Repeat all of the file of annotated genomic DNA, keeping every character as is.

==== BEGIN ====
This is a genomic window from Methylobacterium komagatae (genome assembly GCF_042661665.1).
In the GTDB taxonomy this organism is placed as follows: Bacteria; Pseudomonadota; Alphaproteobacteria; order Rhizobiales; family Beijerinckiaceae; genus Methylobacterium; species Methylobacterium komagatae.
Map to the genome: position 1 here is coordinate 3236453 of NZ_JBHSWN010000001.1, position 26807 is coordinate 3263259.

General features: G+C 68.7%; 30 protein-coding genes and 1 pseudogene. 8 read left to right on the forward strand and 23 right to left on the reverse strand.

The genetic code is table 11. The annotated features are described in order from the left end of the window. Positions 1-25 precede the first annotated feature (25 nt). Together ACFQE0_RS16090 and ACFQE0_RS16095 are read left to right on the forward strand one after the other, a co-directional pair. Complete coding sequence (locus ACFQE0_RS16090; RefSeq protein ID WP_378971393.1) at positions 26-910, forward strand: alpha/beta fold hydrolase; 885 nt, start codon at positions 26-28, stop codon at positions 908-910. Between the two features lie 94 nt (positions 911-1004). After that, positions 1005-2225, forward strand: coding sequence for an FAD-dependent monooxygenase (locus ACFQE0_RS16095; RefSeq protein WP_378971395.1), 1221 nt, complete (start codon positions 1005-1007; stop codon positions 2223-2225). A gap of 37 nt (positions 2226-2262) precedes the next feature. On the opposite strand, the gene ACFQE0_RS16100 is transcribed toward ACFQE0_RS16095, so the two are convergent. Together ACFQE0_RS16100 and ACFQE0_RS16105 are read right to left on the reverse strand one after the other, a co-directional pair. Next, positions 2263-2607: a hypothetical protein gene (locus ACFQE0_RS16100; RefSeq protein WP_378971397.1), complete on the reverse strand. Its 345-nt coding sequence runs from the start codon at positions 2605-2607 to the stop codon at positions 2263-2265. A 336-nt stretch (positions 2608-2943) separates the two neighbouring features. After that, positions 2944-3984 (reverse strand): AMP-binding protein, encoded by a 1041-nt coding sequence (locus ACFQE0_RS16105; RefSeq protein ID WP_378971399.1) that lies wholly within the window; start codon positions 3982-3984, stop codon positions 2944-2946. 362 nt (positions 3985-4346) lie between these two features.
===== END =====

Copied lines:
This is a genomic window from Methylobacterium komagatae (genome assembly GCF_042661665.1).
In the GTDB taxonomy this organism is placed as follows: Bacteria; Pseudomonadota; Alphaproteobacteria; order Rhizobiales; family Beijerinckiaceae; genus Methylobacterium; species Methylobacterium komagatae.
Map to the genome: position 1 here is coordinate 3236453 of NZ_JBHSWN010000001.1, position 26807 is coordinate 3263259.

General features: G+C 68.7%; 30 protein-coding genes and 1 pseudogene. 8 read left to right on the forward strand and 23 right to left on the reverse strand.

The genetic code is table 11. The annotated features are described in order from the left end of the window. Positions 1-25 precede the first annotated feature (25 nt). Together ACFQE0_RS16090 and ACFQE0_RS16095 are read left to right on the forward strand one after the other, a co-directional pair. Complete coding sequence (locus ACFQE0_RS16090; RefSeq protein ID WP_378971393.1) at positions 26-910, forward strand: alpha/beta fold hydrolase; 885 nt, start codon at positions 26-28, stop codon at positions 908-910. Between the two features lie 94 nt (positions 911-1004). After that, positions 1005-2225, forward strand: coding sequence for an FAD-dependent monooxygenase (locus ACFQE0_RS16095; RefSeq protein WP_378971395.1), 1221 nt, complete (start codon positions 1005-1007; stop codon positions 2223-2225). A gap of 37 nt (positions 2226-2262) precedes the next feature. On the opposite strand, the gene ACFQE0_RS16100 is transcribed toward ACFQE0_RS16095, so the two are convergent. Together ACFQE0_RS16100 and ACFQE0_RS16105 are read right to left on the reverse strand one after the other, a co-directional pair. Next, positions 2263-2607: a hypothetical protein gene (locus ACFQE0_RS16100; RefSeq protein WP_378971397.1), complete on the reverse strand. Its 345-nt coding sequence runs from the start codon at positions 2605-2607 to the stop codon at positions 2263-2265. A 336-nt stretch (positions 2608-2943) separates the two neighbouring features. After that, positions 2944-3984 (reverse strand): AMP-binding protein, encoded by a 1041-nt coding sequence (locus ACFQE0_RS16105; RefSeq protein ID WP_378971399.1) that lies wholly within the window; start codon positions 3982-3984, stop codon positions 2944-2946. 362 nt (positions 3985-4346) lie between these two features.